From the offset, few respondents thought that we’d see $100 per barrel of oil by the end of 2015. Only 12.2 of those responding in March selected “less than one year,” and by the end of June, that portion dropped to a mere 4.1 percent.
In March, half of respondents thought $100 per barrel oil would return within one to two years; however, after a slight uptick in April, the portion of those responding with that estimate in June fell to just less than one-third, a 19-point drop to 32.2 percent.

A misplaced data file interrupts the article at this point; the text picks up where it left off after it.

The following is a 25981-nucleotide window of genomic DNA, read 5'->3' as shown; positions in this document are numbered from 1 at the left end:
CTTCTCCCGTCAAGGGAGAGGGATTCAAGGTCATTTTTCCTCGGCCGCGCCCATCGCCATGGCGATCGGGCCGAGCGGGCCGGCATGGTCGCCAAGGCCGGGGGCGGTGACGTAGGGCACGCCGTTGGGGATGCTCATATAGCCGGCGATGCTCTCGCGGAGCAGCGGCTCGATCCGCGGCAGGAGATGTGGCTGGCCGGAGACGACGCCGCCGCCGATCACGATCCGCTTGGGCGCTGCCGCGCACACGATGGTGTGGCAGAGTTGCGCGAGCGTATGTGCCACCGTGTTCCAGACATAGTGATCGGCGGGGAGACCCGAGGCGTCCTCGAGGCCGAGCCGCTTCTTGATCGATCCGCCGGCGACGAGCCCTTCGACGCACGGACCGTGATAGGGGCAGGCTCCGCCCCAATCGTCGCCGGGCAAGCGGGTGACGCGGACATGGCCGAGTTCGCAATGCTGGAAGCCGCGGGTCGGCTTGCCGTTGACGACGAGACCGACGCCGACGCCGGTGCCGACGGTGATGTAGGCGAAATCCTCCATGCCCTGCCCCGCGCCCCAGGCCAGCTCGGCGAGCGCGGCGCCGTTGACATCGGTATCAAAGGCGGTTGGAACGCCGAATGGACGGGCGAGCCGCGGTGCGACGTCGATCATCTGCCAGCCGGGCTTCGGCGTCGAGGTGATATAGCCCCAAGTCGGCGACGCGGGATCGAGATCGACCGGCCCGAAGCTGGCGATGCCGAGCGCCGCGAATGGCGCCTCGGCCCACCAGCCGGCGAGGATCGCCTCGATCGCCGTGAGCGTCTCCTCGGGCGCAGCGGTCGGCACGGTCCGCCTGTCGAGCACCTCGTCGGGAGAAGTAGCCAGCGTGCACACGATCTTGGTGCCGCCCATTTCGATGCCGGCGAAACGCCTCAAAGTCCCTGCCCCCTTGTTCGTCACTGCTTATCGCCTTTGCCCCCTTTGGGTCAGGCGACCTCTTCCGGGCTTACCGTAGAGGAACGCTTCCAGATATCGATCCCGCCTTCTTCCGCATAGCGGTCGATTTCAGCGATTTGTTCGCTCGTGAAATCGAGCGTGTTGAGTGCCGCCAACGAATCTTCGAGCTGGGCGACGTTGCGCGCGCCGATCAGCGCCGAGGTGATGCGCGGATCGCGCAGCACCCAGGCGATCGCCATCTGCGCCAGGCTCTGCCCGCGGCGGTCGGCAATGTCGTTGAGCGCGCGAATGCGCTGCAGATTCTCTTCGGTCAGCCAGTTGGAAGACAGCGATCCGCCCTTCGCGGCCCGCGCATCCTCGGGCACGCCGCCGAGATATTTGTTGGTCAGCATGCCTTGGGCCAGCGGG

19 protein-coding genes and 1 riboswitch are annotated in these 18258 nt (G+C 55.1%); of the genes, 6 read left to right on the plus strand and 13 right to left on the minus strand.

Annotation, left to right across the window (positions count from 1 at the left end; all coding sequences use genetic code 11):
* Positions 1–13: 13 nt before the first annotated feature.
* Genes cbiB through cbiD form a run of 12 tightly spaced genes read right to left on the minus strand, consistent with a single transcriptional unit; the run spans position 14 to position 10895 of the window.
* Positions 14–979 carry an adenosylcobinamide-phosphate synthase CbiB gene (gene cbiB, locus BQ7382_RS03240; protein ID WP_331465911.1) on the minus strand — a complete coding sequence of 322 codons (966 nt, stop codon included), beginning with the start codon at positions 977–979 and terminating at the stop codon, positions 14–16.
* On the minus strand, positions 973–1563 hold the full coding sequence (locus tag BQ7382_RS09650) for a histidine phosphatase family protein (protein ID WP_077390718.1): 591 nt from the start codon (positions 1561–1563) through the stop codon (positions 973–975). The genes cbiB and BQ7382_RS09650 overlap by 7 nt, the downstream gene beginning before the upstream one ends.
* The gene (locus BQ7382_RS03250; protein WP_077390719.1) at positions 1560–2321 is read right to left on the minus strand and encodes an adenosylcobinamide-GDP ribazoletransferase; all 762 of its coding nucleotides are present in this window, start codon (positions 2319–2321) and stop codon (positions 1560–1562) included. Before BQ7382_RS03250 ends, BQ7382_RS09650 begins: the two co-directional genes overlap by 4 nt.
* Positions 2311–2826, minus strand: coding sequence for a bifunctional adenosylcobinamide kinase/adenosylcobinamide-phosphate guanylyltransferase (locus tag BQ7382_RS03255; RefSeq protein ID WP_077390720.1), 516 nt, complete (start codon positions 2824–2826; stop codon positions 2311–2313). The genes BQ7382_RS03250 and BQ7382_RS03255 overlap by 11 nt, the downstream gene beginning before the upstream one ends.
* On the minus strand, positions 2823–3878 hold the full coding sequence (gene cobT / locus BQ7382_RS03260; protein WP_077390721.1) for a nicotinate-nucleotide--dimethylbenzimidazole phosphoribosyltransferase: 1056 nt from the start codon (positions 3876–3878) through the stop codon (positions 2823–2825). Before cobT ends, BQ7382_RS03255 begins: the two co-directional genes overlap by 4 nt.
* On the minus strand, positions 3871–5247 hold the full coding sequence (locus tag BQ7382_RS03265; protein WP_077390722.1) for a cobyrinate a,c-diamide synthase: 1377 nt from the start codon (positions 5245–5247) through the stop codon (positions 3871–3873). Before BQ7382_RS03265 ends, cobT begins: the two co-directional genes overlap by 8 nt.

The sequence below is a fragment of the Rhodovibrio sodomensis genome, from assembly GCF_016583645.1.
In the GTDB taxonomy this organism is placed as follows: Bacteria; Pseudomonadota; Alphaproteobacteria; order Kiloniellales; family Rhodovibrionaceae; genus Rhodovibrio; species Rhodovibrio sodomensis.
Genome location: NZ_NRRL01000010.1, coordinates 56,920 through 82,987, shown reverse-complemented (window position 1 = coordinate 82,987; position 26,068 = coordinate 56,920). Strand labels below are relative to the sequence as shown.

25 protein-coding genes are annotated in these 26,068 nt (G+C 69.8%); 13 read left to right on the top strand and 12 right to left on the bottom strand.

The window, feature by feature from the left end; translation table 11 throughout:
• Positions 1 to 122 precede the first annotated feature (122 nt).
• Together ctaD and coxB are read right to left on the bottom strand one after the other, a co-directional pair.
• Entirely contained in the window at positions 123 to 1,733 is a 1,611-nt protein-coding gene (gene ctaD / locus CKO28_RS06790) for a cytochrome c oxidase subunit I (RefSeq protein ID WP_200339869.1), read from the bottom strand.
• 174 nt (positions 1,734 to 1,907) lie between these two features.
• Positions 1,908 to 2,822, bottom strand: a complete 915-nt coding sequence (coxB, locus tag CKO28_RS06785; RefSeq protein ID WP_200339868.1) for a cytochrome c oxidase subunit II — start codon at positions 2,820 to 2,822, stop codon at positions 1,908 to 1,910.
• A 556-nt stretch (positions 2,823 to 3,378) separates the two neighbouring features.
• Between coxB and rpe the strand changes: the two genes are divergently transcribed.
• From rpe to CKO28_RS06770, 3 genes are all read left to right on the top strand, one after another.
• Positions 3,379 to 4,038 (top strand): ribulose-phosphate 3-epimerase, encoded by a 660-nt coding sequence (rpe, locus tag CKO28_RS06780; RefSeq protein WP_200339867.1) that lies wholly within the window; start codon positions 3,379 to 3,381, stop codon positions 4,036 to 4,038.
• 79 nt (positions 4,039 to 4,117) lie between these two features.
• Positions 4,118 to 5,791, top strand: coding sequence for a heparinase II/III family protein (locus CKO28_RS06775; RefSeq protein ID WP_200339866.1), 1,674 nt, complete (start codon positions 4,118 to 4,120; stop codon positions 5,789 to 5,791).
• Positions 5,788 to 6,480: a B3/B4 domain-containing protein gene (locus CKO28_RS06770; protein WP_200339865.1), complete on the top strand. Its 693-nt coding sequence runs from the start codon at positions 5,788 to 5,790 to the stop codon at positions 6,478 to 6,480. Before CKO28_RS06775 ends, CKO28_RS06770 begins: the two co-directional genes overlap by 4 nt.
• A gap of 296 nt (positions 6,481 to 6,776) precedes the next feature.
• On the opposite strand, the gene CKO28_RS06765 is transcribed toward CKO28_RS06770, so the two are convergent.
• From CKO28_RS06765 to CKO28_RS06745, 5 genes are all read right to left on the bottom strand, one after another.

Over the course of the four-month period, the portion of respondents who selected “two to three years” steadily increased by 9.5 points from a quarter of respondents in March to over one-third of responses in June.
Long-term responses also increased significantly. The portion of respondents who answered “three to four years” increased by 6 points and “four to five years” increased by 5 points. No one in March responded that the oil prices would remain below $100 for more than five years, but 6.6 of respondents in June did.
So, what’s the takeaway?
Whereas at the beginning of the polling period there was a clear majority opinion, by the end of June, there was less of a consensus in the Houston business community about how long the slump will last, and significantly more people now believe it’s a longer road than they originally thought.